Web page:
Bouncing Back From A Career Low Point

We all hit our career search low points.  For some of you, job hunting might be the first time you were rejected or didn’t get something you (thought you) wanted.

I have certainly had plenty of ups and downs in my own career search. The ultimate low point was back in 2002…


My senior year at Stanford coincided with the dot.com bust.  Only two years prior, my classmates had been getting ridiculous signing bonuses and stock options.  But by 2002, those had evaporated, and then our career center burned down (yes, seriously).  At graduation, I had a couple of local teaching offers, but turned those down to move home while I continued to submit applications.

Meanwhile, my younger brother was a hometown hero thanks to an illustrious high school basketball career.  His career search was going far better than mine. He distributed fliers in the neighborhood, advertising his basketball coaching as well as house and petsitting services.  Bombarded with basketball clients, he outsourced the house and petsitting to me.  So I spent that summer collecting mail, watering plants, and walking dogs while my little brother took a 20 percent cut.

The true low point came when I started taking care of a horse.  Here I was with my bachelors and masters degrees from Stanford, shoveling manure in the 100+ degree Sacramento heat. I wondered where things had gone so wrong in my career search.


If only I had known what I know now about networking, resumes and cover letters, I’m sure I would have secured an interesting (and air conditioned) corporate role rather than having to spend that summer hanging out with horses in the heat.  But then again, that experience was what spurred me to start my own business. It made me a big believer that everything works out for a reason if you commit yourself to the search process.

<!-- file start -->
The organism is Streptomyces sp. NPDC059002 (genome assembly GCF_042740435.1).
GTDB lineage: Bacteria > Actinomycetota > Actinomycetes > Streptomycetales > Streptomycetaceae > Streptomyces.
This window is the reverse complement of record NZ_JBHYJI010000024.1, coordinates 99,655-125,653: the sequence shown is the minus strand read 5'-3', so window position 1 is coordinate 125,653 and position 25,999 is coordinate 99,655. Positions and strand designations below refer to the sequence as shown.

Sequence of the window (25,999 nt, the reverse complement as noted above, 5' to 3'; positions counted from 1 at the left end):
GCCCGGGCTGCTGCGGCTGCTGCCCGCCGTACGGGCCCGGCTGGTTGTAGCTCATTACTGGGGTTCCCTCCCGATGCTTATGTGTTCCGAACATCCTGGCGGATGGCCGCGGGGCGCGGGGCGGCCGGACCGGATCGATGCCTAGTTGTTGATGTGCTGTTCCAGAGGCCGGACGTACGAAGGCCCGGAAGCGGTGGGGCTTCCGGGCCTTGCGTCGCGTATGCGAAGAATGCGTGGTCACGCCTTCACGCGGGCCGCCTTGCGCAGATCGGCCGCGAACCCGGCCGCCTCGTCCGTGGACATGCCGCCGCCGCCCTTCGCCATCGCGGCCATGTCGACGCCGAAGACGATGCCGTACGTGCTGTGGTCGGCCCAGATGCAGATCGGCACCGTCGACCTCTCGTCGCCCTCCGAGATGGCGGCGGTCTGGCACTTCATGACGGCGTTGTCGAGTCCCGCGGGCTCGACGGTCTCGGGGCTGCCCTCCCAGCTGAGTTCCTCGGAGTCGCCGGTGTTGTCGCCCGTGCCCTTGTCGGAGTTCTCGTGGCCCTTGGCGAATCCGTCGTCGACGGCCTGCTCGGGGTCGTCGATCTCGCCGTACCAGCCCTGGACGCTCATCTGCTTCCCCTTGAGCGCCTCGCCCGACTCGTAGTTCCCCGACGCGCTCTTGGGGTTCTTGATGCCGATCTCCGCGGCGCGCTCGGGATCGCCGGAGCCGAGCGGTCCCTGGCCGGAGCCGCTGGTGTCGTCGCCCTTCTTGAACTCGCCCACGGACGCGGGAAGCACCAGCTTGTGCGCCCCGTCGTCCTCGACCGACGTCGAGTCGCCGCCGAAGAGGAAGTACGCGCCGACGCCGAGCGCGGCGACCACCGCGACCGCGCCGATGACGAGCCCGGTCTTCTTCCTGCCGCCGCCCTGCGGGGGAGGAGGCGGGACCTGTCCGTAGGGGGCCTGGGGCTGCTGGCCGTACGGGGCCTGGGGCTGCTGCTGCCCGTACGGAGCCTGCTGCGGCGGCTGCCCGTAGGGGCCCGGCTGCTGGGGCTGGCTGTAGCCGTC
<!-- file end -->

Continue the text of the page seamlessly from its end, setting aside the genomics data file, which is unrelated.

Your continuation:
Yesterday, during my morning run, the song “This” came on and I felt like it embodied the ups and downs of the career search.  Plus, Darius Rucker is one of the ultimate career switchers, going from the lead singer of a popular 90s rock band to a solo country artist 20 years later!

Here are some of the lyrics:

Maybe it didn’t turn out like I planned
Maybe that’s why I’m such, such a lucky man

For every stoplight I didn’t make
Every chance I did or I didn’t take
All the nights I went too far
All the girls that broke my heart
All the doors that I had to close
All the things I knew but I didn’t know
Thank God for all I missed
Cause it led me here to

I didn’t understand it way back when
But sitting here right now it all makes perfect sense

Down the line, whether it is next year or years from now, when you are speaking on a panel or giving someone advice, it is going to seem like your career all makes perfect sense.  Until then, keep up with the informationals, meet regularly with a career coach, and try to enjoy all of this.

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